Performance & Hotrod Business - February '15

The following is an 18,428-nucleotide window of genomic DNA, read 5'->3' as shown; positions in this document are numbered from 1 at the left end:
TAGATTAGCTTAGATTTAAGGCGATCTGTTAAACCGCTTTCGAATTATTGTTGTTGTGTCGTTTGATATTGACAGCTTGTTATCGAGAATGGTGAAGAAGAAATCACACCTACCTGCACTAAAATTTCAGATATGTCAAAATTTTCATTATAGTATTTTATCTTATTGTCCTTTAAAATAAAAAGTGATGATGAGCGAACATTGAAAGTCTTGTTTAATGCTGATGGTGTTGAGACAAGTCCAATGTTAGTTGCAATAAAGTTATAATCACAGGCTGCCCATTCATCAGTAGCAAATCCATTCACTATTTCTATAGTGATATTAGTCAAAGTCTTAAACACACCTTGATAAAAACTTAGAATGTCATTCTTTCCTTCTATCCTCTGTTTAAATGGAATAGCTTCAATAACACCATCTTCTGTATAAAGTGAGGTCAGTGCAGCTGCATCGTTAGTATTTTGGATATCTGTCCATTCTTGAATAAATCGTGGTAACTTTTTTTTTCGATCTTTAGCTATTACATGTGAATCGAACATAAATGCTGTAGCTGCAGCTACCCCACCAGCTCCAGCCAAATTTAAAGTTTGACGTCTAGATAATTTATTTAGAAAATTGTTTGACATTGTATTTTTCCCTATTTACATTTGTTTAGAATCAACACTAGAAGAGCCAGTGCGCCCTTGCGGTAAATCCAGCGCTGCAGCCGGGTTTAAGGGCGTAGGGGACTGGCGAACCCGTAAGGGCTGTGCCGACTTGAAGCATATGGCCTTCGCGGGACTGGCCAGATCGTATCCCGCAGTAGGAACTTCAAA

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February 2015 n Performance & Hotrod Business n 39 T he old adage of "form follows func- tion" remains true, but let's face it: form is a key element for any restoration or cus- tom mod project. Appearance, and achiev- ing the "wow" factor, is a key ingredient in your business. It may not be the only goal, but it's damned important. Beyond the functional aspect of the build, consider the aesthetics, or appear- ance of the finished product. Granted, from an operating standpoint, appear- ance takes a backseat to performance. In racing applications, some folks don't care and others only expect it to look clean and presentable. For street people, it's often a different story. If the engine is part of a restora- tion, it needs to be clean, tidy and freshly painted to replicate the level of detail (or lack thereof ) of what the factory did. When we consider the appearance of an engine, so much more is possible beyond simply rattle-can spraying the block and slapping on a few chrome goodies. In this article, we'll address a variety of appearance treatments, including: • Surface prep and painting • Anodizing • Powder-coating • Hydrographics • Ceramic coating (We're not addressing chrome plating here, as it really deserves its own dedicated article.) Engine Block Prep & Paint The foundation of the engine is the block. Unless the engine build must adhere to a factory-original level of appearance where the block casting was simply coated with paint without attention to surface fin- ish, the door is wide open in terms of the level of detail. If we don't need to replicate the original finish, we can go hog-wild and address the block exterior as we would the vehicle body. Depending on the appearance desired, if the engine build involves the use of an aluminum block, aluminum heads, alu- minum intake manifold, aluminum or zinc-plated oil pan or timing cover, you may prefer to avoid painting if you want the monotone of the aluminum surfaces to remain visible. Carmaker production block exterior surfaces are notoriously rough, with casting flashings, surface pits, etc. High-quality aftermarket blocks, such as this one from Dart, offer a much more refined exterior, but taking the time to smooth out and/ or fill visual imperfections can take a customer's block from boring to ballistic. Perform all block exterior surface grinding and filling before the block goes to the machine shop. This will reduce the contaminants that need to be removed during the block's final wash. If you want the block to achieve visual perfection, plan to invest in many hours, tons of effort and mountains of abrasives. Once surface finish has been achieved, and after the block has been machined, perform a thorough wash and rinse. Carefully mask off all unexposed surfaces such as mating decks. It's critical to avoid contaminat- ing the inside of the block with overspray.

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